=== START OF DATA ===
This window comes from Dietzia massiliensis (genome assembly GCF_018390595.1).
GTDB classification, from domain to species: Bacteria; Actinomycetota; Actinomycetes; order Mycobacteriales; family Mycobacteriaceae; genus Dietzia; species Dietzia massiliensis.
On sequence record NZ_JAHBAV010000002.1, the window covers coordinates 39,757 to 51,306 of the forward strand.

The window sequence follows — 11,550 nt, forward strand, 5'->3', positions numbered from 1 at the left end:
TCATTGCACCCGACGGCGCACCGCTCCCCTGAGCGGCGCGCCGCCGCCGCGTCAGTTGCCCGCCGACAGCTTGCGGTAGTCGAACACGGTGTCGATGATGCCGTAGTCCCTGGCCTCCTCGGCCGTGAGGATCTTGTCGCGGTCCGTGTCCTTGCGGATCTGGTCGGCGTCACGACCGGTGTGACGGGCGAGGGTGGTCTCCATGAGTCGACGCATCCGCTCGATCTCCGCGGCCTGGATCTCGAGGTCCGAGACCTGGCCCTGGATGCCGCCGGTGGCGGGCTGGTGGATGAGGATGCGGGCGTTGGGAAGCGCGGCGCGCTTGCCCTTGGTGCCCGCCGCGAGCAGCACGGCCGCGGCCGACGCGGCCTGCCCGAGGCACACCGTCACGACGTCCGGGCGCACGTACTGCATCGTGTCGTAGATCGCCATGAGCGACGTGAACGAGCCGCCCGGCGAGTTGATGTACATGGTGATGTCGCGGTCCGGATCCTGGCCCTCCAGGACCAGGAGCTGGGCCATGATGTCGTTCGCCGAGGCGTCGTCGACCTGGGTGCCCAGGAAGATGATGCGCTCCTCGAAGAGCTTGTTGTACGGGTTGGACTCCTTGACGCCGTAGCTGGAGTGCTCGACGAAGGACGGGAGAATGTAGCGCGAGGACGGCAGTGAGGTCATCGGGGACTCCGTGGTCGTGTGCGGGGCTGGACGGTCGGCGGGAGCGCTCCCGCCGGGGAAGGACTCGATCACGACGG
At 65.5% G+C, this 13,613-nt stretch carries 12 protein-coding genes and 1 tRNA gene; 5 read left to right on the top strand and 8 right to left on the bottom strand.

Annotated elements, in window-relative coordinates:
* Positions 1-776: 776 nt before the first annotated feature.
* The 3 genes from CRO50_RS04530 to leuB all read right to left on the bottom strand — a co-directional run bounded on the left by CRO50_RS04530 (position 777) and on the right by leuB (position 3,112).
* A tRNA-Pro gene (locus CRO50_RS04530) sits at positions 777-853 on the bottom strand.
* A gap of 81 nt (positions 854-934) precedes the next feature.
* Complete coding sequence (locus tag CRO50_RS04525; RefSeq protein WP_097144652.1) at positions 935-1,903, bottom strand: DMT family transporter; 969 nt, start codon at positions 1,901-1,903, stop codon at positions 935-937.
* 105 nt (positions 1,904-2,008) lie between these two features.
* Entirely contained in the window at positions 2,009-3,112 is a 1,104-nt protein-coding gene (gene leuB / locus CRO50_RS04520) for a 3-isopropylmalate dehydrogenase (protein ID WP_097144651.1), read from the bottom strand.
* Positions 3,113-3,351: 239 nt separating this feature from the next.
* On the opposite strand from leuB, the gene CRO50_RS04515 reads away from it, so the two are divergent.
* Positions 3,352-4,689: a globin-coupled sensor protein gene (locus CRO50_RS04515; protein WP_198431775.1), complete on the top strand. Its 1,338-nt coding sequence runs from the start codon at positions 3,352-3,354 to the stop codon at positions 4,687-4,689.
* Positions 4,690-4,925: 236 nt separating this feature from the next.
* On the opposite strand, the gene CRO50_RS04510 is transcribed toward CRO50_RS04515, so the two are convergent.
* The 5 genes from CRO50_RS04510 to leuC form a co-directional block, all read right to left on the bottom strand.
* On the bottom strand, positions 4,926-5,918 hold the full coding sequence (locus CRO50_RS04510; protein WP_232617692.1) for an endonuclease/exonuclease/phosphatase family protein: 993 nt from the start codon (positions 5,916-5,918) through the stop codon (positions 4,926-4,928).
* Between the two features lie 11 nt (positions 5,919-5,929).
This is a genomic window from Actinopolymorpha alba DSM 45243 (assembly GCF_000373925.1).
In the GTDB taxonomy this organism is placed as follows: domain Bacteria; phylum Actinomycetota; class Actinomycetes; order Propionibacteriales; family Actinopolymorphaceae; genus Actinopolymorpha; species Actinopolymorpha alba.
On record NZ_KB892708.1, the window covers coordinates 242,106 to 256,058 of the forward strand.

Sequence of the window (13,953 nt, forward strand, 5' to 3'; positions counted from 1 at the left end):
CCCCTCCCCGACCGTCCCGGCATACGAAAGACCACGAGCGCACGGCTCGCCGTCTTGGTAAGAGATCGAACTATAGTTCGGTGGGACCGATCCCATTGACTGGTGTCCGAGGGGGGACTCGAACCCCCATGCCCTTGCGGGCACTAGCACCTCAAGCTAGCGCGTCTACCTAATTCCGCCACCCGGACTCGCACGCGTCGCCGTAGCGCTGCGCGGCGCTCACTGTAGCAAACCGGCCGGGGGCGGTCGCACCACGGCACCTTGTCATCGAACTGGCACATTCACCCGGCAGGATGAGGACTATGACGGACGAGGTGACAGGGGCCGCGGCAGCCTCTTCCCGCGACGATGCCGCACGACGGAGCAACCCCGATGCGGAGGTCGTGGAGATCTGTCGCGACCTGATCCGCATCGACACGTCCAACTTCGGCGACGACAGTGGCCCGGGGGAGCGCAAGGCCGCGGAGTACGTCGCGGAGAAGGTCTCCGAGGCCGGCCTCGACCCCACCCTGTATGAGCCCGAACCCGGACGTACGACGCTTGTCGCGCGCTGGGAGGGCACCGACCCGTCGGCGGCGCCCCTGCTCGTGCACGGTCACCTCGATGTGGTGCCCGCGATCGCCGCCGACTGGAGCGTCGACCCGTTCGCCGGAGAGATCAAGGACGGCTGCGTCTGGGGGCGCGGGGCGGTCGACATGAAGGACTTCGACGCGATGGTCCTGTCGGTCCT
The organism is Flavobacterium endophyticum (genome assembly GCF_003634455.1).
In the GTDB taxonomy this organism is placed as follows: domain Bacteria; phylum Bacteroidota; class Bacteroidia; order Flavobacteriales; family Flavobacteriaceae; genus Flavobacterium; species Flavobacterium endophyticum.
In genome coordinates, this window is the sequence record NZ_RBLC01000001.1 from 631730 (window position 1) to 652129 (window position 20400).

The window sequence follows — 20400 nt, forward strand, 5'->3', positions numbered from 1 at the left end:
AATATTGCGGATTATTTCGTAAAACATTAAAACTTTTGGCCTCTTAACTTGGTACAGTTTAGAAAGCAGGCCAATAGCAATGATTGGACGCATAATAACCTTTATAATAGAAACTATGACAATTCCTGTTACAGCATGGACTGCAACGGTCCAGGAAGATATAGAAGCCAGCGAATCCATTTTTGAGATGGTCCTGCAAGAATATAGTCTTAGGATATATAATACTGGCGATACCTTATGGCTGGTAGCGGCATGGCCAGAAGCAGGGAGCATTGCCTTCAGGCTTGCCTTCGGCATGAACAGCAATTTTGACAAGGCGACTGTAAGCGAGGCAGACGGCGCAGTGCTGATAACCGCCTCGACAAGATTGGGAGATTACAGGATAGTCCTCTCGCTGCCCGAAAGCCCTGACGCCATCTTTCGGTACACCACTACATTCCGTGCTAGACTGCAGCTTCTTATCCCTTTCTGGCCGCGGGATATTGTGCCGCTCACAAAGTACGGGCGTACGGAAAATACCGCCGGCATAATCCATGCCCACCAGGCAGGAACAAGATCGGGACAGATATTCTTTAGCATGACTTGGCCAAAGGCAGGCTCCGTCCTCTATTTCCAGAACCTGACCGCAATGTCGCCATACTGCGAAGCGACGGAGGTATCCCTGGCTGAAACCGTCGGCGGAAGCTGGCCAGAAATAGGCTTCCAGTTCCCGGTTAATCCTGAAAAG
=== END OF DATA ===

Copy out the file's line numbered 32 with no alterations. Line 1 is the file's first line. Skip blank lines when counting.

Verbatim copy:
AATATTGCGGATTATTTCGTAAAACATTAAAACTTTTGGCCTCTTAACTTGGTACAGTTTAGAAAGCAGGCCAATAGCAATGATTGGACGCATAATAACCTTTATAATAGAAACTATGACAATTCCTGTTACAGCATGGACTGCAACGGTCCAGGAAGATATAGAAGCCAGCGAATCCATTTTTGAGATGGTCCTGCAAGAATATAGTCTTAGGATATATAATACTGGCGATACCTTATGGCTGGTAGCGGCATGGCCAGAAGCAGGGAGCATTGCCTTCAGGCTTGCCTTCGGCATGAACAGCAATTTTGACAAGGCGACTGTAAGCGAGGCAGACGGCGCAGTGCTGATAACCGCCTCGACAAGATTGGGAGATTACAGGATAGTCCTCTCGCTGCCCGAAAGCCCTGACGCCATCTTTCGGTACACCACTACATTCCGTGCTAGACTGCAGCTTCTTATCCCTTTCTGGCCGCGGGATATTGTGCCGCTCACAAAGTACGGGCGTACGGAAAATACCGCCGGCATAATCCATGCCCACCAGGCAGGAACAAGATCGGGACAGATATTCTTTAGCATGACTTGGCCAAAGGCAGGCTCCGTCCTCTATTTCCAGAACCTGACCGCAATGTCGCCATACTGCGAAGCGACGGAGGTATCCCTGGCTGAAACCGTCGGCGGAAGCTGGCCAGAAATAGGCTTCCAGTTCCCGGTTAATCCTGAAAAG